Signing up for a race is a great motivator to ensure you stick to your fitness goals. Having that set goal with a specific date in mind helps you to stay on track, especially when you know that day is quickly approaching. Completing a full marathon can be quite the accomplishment when it comes to races, yet if this is your first race it may not be such a good idea to start out straight at the top.
If this is your first race, try starting by running a 5K with these tips; then build your way up to a 10K, a half and then the full marathon. Yet if this is not your first race and you feel you are ready to tackle that full marathon goal, we want to help you accomplish that goal and have the most successful marathon race possible.
Finding a training plan and sticking to it is only half the battle, there are certain tips that may help you prep for the big day. So when we came across Shape Magazine’s Top 25 Marathon Training Tips we knew this was something we had to share with our NordicTrack treadmill runners who may be thinking of signing up for their own marathon.
We tried narrowing down the 25 to the ones we felt were most important, yet even then had a hard time combining them all into one post. So here is Part One of the Top Marathon Training Tips to help you “avoid common marathon running mistakes and fly across that finish line”:
Find Your Perfect Stride
Knowing proper running for is really going to help you “go the distance”. According to the previously mentioned Shape Magazine article, it may just be “the difference between finishing your goal and coming up short” when it comes to your marathon race. They advise you to “think like Goldilocks” when it comes to perfecting your stride: “not too short, not too long, but just right.”
If your strides are too short, you are wasting energy while covering less distance. While if your strides are too long you will fatigue your muscles more quickly. Find a stride in between that is comfortable for you. Check out this article with tips on How to Run Correctly.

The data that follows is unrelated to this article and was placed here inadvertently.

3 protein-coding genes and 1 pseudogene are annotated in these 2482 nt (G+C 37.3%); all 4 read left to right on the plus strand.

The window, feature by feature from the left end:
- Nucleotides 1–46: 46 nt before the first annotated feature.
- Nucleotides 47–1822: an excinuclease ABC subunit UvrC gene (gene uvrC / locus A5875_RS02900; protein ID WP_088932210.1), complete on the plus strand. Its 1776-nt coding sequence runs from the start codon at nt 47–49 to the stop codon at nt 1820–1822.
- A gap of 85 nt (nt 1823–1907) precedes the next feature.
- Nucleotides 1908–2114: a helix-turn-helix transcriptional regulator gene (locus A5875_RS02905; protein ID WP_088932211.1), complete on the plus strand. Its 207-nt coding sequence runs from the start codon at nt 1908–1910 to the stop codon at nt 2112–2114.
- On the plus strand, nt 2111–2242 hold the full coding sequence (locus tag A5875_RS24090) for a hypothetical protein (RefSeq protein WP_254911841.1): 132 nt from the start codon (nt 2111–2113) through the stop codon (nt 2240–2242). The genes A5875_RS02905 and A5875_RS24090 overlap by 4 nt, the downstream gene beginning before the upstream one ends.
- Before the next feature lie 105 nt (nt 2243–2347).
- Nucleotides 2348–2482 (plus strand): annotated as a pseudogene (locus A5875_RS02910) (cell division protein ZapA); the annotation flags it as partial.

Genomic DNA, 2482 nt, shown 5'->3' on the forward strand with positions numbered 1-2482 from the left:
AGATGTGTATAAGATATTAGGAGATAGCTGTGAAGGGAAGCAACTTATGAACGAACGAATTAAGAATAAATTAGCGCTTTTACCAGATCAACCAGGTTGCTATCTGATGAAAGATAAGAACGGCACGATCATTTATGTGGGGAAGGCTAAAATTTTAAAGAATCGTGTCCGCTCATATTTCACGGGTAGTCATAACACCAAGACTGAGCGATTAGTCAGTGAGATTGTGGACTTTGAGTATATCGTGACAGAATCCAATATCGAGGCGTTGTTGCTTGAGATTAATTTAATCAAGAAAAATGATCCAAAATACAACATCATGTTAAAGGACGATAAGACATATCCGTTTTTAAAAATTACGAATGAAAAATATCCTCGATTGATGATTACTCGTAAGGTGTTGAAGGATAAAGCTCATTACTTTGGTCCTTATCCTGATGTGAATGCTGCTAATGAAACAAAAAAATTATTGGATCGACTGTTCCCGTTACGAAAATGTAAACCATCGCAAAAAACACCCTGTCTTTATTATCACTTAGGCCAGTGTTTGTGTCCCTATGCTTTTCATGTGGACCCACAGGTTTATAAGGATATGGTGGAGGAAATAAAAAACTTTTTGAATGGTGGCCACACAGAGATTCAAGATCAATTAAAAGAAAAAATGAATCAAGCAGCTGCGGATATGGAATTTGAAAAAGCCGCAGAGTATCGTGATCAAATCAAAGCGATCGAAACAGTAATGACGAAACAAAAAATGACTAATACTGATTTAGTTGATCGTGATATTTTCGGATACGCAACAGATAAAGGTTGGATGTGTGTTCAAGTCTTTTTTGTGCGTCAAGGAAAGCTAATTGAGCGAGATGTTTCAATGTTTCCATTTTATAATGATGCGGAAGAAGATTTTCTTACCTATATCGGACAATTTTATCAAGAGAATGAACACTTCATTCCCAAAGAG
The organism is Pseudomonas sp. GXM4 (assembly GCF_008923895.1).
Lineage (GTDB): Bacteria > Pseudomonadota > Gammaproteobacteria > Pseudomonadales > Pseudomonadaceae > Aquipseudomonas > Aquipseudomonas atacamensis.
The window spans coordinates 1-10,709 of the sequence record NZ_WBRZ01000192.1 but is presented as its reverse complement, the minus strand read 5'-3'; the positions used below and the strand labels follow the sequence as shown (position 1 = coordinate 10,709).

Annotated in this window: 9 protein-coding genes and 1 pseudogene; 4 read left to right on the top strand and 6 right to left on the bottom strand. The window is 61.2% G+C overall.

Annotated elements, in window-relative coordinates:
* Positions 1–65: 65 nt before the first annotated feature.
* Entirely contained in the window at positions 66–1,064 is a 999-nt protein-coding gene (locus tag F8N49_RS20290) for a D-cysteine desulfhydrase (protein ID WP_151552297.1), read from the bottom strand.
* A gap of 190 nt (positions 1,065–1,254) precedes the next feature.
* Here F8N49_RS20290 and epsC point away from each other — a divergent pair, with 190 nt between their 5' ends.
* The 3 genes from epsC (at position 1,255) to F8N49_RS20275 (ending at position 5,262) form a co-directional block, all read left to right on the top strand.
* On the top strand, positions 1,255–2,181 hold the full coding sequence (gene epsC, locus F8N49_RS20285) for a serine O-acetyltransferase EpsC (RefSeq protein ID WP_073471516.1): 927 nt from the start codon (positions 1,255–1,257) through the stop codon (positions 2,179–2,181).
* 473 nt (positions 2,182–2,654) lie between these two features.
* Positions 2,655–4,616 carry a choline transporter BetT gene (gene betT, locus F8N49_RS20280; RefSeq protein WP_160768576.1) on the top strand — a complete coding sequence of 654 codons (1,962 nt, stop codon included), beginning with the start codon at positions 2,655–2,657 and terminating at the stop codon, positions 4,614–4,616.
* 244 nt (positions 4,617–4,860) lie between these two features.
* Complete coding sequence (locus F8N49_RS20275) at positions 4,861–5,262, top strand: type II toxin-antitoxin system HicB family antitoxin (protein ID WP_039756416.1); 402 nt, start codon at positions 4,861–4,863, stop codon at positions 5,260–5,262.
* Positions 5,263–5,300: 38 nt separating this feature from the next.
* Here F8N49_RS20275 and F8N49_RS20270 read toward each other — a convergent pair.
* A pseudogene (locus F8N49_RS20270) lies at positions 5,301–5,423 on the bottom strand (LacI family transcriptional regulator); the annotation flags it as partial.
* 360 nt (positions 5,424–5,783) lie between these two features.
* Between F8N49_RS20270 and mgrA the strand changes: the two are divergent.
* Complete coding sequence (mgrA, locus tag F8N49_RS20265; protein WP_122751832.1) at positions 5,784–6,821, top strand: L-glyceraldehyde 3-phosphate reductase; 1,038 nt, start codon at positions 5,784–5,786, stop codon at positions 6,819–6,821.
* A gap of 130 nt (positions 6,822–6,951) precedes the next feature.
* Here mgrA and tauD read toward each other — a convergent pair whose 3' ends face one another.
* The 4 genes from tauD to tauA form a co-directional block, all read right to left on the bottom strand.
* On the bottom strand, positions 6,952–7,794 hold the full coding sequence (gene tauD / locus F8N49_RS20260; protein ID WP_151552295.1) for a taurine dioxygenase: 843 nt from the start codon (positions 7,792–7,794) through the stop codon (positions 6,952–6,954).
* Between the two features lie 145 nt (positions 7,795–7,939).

Protect Your Feet from Blisters
Not only is it important to find the running shoes that are going to fit you perfectly, but it’s just as important to select the right socks. Nothing is worse than completing your training feeling great with both your body and mind ready to tackle those 26.2 miles, then you come to find a blister forming mid race.
Be sure to have socks that cover your ankles completely. Samantha Clayton, a former Olympic sprinter, stated that “double layered socks are a must-have professional runners item. They really work in helping to prevent the dreaded blisters.”
Ice, Ice Baby
Ice packs are great for when you a have a specific injury, yet Shape suggests using ice to help relieve inflammation even when you don’t have a specific injured area. “After a long run, ice your shins for 5-10 minutes to relieve inflammation that may be present.” It’s a great cheap prevention measure that not only works, but feels great after a long run.
Don’t Just Run
During your training you may think that the best way to train for your marathon is strictly by practicing running, practice does make perfect does it not? Yet according to an article titled Strength Training for Runners, in addition to injury prevention, weight training improves performance.
The article went on to state that studies have shown that by adding weight training to your training program it will improve your running economy (your steady-state oxygen consumption for a standardized running speed). This means that by improving running economy a runner would be able to run faster over the same distance and increase their time to exhaustion. Try these Plyometric Exercises to Improve Your Running Speed.
Give Your Bones Extra TLC
You are going to be running an extensive amount of miles during your training period; all of this running is going to add strain to your joints and bones. You are going to need to protect your bones by upping your calcium intake during training. Clayton stated “calcium intake is essential. Bone density problems occur so often in distance athletes because of the low body-fat and excessive strain placed on your body with a vigorous training schedule. A good calcium supplement will help your body maintain bone and joint health.”
While training outdoors leading up to the race is great way to get the feel for outdoor running come race day, the air outside may be more harmful to your run than helpful in this situation. This is where having an at home treadmill really comes in to benefit. If you live in urban areas, the poor air quality may play a big factor into your oxygen intake during your runs. Be sure to add incline to your treadmill runs to help mimic the outdoor terrain a little more.
Gradually Increase Your Mileage
While your training plan should gradually increase your mileage as you progress, if you aren’t following a specific plan, be sure to give yourself plenty of time before race day to increase your mileage slowly, Clayton says. “An increase of one to two miles per week is more than enough and will keep you on track with your goal.”
Be sure to come back tomorrow to check out Part Two of the Top Marathon Training Tips.
Are any of you training for a marathon?!
Any tips and tricks we’ve missed that you think needs to be added to tomorrows list?!